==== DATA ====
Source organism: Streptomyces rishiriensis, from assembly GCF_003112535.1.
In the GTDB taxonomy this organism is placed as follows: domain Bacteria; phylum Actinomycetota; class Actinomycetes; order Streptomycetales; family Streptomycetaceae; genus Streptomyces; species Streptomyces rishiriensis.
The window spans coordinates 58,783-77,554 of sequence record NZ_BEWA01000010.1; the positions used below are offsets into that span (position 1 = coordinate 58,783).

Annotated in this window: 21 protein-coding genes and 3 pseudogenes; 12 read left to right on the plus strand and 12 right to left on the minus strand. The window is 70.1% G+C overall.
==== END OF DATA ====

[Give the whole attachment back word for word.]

Source organism: Streptomyces rishiriensis, from assembly GCF_003112535.1.
In the GTDB taxonomy this organism is placed as follows: domain Bacteria; phylum Actinomycetota; class Actinomycetes; order Streptomycetales; family Streptomycetaceae; genus Streptomyces; species Streptomyces rishiriensis.
The window spans coordinates 58,783-77,554 of sequence record NZ_BEWA01000010.1; the positions used below are offsets into that span (position 1 = coordinate 58,783).

Annotated in this window: 21 protein-coding genes and 3 pseudogenes; 12 read left to right on the plus strand and 12 right to left on the minus strand. The window is 70.1% G+C overall.